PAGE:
Well poisoning

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Well poisoning is the act of malicious manipulation of potable water resources in order to cause illness or death, or to deny an opponent access to fresh water resources.

Well poisoning has been historically documented as a strategy during wartime since antiquity, and was used both offensively (as a terror tactic to disrupt and depopulate a target area) and defensively (as a scorched earth tactic to deny an invading army sources of clean water). Rotting corpses (both animal and human) thrown down wells were the most common implementation; in one of the earliest examples of biological warfare, corpses known to have died from common transmissible diseases of the Pre-Modern era such as bubonic plague or tuberculosis were especially favored for well-poisoning.

Additionally, well poisoning was one of the three gravest antisemitic accusations made against Jews during the pre-modern period (the other two being host desecration and blood libel). Similar accusations were also made of Koreans living in Japan in the aftermath of the 1923 Great Kantō earthquake. In both cases the accusation was never substantiated, but did lead to wide-scale persecution and pogroms against the group so accused.


In warfare[edit]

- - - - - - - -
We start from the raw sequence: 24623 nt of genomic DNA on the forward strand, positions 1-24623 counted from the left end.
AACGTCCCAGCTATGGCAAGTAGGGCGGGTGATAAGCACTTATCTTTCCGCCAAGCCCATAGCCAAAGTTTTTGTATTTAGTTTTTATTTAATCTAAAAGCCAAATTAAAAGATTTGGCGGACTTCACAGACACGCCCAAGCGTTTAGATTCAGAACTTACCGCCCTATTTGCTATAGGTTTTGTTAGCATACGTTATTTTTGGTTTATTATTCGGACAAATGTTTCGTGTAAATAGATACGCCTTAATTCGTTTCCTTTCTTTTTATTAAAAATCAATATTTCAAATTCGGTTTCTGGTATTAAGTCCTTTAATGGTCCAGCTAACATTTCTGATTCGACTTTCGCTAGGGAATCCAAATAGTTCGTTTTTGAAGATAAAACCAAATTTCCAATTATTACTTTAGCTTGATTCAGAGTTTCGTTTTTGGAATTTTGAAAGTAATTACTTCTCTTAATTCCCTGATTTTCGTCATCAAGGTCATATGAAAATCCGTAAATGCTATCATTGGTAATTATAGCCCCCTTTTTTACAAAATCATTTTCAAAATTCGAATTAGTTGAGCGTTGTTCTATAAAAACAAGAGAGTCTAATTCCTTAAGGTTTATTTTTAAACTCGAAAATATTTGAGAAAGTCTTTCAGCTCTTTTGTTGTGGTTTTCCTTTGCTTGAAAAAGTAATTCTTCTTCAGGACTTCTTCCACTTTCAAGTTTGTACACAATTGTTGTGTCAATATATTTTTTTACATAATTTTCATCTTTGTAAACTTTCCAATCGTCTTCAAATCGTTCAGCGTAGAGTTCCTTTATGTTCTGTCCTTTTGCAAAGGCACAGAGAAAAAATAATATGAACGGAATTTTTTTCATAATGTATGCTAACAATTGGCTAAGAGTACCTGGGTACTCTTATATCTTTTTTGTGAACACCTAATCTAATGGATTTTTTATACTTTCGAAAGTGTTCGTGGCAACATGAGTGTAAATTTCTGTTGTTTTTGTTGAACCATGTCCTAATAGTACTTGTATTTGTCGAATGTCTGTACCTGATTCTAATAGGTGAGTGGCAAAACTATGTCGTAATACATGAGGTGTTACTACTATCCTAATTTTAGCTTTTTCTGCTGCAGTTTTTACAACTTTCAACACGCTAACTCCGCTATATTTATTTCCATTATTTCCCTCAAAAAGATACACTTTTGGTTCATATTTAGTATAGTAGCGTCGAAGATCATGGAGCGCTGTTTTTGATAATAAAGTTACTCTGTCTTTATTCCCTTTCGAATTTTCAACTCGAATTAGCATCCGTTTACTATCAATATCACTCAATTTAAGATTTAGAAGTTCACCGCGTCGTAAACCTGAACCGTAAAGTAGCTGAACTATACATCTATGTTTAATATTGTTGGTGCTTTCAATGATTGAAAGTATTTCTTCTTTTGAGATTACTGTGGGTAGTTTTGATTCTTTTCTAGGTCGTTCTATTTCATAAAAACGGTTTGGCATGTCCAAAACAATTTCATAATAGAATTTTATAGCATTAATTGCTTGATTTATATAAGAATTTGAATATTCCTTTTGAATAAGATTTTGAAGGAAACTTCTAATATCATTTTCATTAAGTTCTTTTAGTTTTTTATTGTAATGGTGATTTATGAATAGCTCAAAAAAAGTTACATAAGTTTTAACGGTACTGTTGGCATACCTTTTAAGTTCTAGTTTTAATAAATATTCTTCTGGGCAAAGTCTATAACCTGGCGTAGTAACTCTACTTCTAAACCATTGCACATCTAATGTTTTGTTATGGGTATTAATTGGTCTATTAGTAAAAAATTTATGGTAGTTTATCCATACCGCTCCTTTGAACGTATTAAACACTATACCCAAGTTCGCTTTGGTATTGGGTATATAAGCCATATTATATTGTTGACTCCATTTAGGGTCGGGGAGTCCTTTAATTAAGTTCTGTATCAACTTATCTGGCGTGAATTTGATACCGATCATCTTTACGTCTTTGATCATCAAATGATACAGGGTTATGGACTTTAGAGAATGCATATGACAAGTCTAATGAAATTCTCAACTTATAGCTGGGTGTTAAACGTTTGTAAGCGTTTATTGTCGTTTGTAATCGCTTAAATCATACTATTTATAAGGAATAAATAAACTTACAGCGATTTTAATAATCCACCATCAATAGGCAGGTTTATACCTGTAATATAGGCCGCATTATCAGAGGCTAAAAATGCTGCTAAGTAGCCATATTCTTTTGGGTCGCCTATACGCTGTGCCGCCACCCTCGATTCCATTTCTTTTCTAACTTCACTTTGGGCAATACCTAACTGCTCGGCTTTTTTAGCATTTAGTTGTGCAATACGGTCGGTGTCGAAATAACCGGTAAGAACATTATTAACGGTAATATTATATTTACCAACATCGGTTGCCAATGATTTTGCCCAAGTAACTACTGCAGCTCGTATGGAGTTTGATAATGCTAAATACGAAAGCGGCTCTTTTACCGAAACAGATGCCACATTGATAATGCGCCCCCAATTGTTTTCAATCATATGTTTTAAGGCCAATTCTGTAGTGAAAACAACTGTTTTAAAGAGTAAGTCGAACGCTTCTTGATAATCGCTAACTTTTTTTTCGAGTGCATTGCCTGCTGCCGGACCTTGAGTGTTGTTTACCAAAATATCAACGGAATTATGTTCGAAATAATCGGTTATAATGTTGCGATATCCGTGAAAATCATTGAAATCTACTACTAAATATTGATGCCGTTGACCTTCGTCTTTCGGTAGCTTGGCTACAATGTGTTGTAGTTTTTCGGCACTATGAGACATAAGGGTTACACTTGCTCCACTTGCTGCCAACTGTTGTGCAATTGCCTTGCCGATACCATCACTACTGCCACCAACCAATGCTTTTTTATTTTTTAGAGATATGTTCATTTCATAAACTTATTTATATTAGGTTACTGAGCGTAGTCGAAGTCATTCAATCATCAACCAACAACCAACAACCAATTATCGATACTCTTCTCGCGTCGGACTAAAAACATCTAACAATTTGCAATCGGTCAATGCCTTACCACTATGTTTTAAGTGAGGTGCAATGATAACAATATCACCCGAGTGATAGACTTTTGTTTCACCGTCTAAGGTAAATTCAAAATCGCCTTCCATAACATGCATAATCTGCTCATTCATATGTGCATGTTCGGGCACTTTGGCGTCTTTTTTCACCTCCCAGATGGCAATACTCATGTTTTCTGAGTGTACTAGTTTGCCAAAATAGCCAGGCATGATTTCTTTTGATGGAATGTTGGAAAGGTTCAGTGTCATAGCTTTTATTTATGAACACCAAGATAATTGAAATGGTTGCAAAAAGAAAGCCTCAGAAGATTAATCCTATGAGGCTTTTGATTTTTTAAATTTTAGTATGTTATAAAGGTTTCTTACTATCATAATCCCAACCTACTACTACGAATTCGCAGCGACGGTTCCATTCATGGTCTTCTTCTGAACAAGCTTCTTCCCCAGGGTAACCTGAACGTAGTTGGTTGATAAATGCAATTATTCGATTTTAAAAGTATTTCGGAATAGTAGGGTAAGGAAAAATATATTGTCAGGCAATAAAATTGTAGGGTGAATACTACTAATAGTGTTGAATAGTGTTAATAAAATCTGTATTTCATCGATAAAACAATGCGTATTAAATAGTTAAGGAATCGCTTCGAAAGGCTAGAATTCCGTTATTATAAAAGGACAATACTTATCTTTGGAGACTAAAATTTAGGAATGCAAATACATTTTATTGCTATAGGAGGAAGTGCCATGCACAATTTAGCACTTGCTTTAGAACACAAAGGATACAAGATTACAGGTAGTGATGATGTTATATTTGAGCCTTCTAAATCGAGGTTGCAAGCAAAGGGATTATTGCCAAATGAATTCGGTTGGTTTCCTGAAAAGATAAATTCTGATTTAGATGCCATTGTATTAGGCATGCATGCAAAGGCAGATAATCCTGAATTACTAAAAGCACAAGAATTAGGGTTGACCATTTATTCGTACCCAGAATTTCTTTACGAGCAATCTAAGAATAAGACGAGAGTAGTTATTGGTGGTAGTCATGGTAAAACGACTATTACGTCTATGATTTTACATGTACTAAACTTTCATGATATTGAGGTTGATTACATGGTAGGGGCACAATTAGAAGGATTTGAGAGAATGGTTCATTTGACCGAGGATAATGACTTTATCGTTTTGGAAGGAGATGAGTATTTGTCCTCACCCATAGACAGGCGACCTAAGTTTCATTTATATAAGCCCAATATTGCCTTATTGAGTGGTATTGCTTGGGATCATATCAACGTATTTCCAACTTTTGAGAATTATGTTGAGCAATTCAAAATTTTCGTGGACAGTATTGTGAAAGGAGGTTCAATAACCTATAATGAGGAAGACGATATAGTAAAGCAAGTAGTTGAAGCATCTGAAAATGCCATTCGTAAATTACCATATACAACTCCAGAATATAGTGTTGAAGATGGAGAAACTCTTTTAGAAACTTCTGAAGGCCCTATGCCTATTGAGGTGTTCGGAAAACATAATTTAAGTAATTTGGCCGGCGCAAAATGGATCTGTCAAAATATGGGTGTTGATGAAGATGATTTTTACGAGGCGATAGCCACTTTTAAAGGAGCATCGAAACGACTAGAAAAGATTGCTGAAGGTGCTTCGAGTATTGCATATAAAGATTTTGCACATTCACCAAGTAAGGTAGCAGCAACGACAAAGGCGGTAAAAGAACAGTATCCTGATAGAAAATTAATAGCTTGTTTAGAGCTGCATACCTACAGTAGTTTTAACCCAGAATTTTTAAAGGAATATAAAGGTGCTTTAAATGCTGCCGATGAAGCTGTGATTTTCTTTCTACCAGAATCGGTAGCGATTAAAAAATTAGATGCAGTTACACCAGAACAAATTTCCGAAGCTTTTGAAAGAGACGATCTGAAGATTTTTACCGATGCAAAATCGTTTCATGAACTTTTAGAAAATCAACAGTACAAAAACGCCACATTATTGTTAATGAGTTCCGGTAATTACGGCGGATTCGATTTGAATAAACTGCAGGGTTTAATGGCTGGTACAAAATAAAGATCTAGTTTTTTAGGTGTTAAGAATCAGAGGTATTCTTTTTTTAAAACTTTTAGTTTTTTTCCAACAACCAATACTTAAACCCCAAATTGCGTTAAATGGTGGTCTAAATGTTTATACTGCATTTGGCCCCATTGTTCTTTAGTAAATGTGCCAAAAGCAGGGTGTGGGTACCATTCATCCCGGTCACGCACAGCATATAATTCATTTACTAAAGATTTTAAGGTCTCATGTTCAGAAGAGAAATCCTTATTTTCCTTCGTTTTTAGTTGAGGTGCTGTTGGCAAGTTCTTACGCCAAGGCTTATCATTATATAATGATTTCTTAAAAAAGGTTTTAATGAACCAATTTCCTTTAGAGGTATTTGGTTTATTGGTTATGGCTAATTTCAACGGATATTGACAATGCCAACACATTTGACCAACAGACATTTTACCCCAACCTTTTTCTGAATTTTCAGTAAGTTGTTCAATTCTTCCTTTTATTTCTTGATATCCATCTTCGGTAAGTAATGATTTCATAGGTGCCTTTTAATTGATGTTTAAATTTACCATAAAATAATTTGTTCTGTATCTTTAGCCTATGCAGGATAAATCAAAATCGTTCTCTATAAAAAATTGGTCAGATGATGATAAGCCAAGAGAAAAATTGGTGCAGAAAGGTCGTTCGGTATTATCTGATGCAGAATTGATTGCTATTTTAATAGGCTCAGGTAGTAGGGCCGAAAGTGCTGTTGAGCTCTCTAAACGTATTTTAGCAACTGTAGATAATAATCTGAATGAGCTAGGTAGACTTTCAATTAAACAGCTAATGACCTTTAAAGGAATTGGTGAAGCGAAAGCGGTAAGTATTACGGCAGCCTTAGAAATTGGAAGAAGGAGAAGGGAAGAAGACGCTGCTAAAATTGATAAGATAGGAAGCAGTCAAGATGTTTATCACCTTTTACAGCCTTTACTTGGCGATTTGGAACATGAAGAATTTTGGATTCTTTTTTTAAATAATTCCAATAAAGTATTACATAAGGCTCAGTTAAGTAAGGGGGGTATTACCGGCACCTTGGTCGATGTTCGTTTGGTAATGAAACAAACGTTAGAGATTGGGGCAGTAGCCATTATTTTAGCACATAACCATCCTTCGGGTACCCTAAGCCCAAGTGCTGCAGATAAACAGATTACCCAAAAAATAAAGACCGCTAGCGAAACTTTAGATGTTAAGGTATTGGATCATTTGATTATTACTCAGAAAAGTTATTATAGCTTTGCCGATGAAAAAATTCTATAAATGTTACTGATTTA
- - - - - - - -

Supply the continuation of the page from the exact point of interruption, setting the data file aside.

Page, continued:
Well poisoning has been used as an important scorched earth tactic at least since ancient times. In 1462, for example, Prince Vlad III the Impaler of Wallachia utilized this method to delay his pursuing Ottoman Turk adversaries. Whilst retreating through Turkish-controlled Bulgaria, across the Danube River and back to the capital of Wallachia that same year, Vlad's army employed the poisoning of wells and other sources of water, as well as other scorched earth tactics en route to his country on both sides of the Danube, meaning that he deliberately polluted the water supplies of his fellow Romanians even at the cost of their lives if it slowed down his Muslim foes. Nearly 500 years later during the Winter War, the Finns rendered wells unusable by planting animal carcasses or feces in them in order to passively combat invading Soviet forces.[1] During the 20th century, the practice of poisoning wells has lost most of its potency and practicality against an organized force as modern military logistics ensure secure and decontaminated supplies and resources. Nevertheless, German forces during First World War poisoned wells in France as part of Operation Alberich.[2] A few religions have laws condemning such scorched earth tactics. Most notably Islam, in its scripture, dictates that water-bodies may not be poisoned even during a battle and enemies must be allowed access to water.[citation needed]